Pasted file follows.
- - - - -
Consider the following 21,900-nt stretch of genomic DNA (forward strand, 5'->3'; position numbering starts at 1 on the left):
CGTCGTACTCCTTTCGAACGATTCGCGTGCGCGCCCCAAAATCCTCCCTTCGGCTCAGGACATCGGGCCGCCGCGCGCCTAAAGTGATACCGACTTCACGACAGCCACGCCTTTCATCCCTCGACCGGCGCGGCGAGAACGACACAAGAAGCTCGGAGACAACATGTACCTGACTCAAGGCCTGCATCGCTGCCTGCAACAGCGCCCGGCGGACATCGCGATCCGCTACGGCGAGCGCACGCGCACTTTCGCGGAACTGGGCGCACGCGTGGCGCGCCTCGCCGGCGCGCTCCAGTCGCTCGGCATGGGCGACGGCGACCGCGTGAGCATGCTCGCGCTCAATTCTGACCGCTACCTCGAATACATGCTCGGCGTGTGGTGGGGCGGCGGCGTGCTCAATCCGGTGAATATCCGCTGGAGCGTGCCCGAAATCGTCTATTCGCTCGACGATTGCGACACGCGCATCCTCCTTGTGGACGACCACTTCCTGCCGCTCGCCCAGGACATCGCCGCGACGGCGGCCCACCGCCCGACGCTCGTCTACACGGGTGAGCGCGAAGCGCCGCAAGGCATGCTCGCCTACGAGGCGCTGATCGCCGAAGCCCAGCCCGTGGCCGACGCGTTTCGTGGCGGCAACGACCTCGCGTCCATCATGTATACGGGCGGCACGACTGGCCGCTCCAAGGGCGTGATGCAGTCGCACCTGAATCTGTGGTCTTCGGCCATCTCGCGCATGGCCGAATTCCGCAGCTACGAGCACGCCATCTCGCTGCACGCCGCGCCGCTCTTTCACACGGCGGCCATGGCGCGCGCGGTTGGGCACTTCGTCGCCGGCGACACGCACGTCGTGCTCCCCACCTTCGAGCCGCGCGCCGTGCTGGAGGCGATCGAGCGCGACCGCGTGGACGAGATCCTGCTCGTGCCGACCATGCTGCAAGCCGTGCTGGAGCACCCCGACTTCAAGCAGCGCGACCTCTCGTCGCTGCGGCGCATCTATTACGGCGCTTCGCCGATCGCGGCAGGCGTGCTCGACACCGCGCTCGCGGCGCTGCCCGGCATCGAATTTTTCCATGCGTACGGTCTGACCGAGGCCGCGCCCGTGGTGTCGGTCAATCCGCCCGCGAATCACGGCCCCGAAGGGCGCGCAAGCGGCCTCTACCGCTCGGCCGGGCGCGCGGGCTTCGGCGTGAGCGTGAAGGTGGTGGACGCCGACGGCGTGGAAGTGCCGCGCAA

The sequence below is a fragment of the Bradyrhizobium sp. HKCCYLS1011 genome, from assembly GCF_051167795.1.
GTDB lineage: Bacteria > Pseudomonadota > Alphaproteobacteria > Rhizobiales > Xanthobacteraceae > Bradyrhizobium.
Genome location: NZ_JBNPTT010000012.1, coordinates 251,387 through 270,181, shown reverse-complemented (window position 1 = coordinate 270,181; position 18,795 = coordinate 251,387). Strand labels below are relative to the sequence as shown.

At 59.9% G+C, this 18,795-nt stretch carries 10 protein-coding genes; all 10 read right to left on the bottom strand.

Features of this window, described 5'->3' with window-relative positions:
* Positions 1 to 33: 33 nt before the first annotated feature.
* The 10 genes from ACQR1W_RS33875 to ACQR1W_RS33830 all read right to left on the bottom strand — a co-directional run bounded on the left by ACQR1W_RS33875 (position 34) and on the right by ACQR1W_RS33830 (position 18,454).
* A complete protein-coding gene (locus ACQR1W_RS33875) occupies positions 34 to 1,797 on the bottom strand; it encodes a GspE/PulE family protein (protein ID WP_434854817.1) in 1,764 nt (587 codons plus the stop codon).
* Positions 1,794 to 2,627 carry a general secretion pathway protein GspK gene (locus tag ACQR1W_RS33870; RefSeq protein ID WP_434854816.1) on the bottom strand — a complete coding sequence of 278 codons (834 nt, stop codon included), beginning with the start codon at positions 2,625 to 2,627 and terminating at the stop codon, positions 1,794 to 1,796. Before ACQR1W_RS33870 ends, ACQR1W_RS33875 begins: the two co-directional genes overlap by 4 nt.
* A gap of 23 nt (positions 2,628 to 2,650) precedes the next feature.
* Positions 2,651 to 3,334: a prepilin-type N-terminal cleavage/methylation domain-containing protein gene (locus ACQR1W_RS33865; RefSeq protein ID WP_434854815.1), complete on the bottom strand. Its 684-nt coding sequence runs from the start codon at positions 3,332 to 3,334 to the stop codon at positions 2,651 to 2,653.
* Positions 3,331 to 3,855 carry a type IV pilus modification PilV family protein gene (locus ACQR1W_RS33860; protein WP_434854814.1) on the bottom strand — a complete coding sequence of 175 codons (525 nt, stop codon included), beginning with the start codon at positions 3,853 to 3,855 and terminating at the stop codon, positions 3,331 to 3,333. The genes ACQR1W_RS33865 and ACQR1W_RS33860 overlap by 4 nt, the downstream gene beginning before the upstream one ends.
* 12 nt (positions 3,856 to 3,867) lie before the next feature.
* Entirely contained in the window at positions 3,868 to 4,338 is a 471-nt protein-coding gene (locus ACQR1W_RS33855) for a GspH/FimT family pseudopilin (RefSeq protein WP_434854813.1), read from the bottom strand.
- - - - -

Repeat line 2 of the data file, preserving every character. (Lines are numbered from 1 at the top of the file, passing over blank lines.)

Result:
CGTCGTACTCCTTTCGAACGATTCGCGTGCGCGCCCCAAAATCCTCCCTTCGGCTCAGGACATCGGGCCGCCGCGCGCCTAAAGTGATACCGACTTCACGACAGCCACGCCTTTCATCCCTCGACCGGCGCGGCGAGAACGACACAAGAAGCTCGGAGACAACATGTACCTGACTCAAGGCCTGCATCGCTGCCTGCAACAGCGCCCGGCGGACATCGCGATCCGCTACGGCGAGCGCACGCGCACTTTCGCGGAACTGGGCGCACGCGTGGCGCGCCTCGCCGGCGCGCTCCAGTCGCTCGGCATGGGCGACGGCGACCGCGTGAGCATGCTCGCGCTCAATTCTGACCGCTACCTCGAATACATGCTCGGCGTGTGGTGGGGCGGCGGCGTGCTCAATCCGGTGAATATCCGCTGGAGCGTGCCCGAAATCGTCTATTCGCTCGACGATTGCGACACGCGCATCCTCCTTGTGGACGACCACTTCCTGCCGCTCGCCCAGGACATCGCCGCGACGGCGGCCCACCGCCCGACGCTCGTCTACACGGGTGAGCGCGAAGCGCCGCAAGGCATGCTCGCCTACGAGGCGCTGATCGCCGAAGCCCAGCCCGTGGCCGACGCGTTTCGTGGCGGCAACGACCTCGCGTCCATCATGTATACGGGCGGCACGACTGGCCGCTCCAAGGGCGTGATGCAGTCGCACCTGAATCTGTGGTCTTCGGCCATCTCGCGCATGGCCGAATTCCGCAGCTACGAGCACGCCATCTCGCTGCACGCCGCGCCGCTCTTTCACACGGCGGCCATGGCGCGCGCGGTTGGGCACTTCGTCGCCGGCGACACGCACGTCGTGCTCCCCACCTTCGAGCCGCGCGCCGTGCTGGAGGCGATCGAGCGCGACCGCGTGGACGAGATCCTGCTCGTGCCGACCATGCTGCAAGCCGTGCTGGAGCACCCCGACTTCAAGCAGCGCGACCTCTCGTCGCTGCGGCGCATCTATTACGGCGCTTCGCCGATCGCGGCAGGCGTGCTCGACACCGCGCTCGCGGCGCTGCCCGGCATCGAATTTTTCCATGCGTACGGTCTGACCGAGGCCGCGCCCGTGGTGTCGGTCAATCCGCCCGCGAATCACGGCCCCGAAGGGCGCGCAAGCGGCCTCTACCGCTCGGCCGGGCGCGCGGGCTTCGGCGTGAGCGTGAAGGTGGTGGACGCCGACGGCGTGGAAGTGCCGCGCAA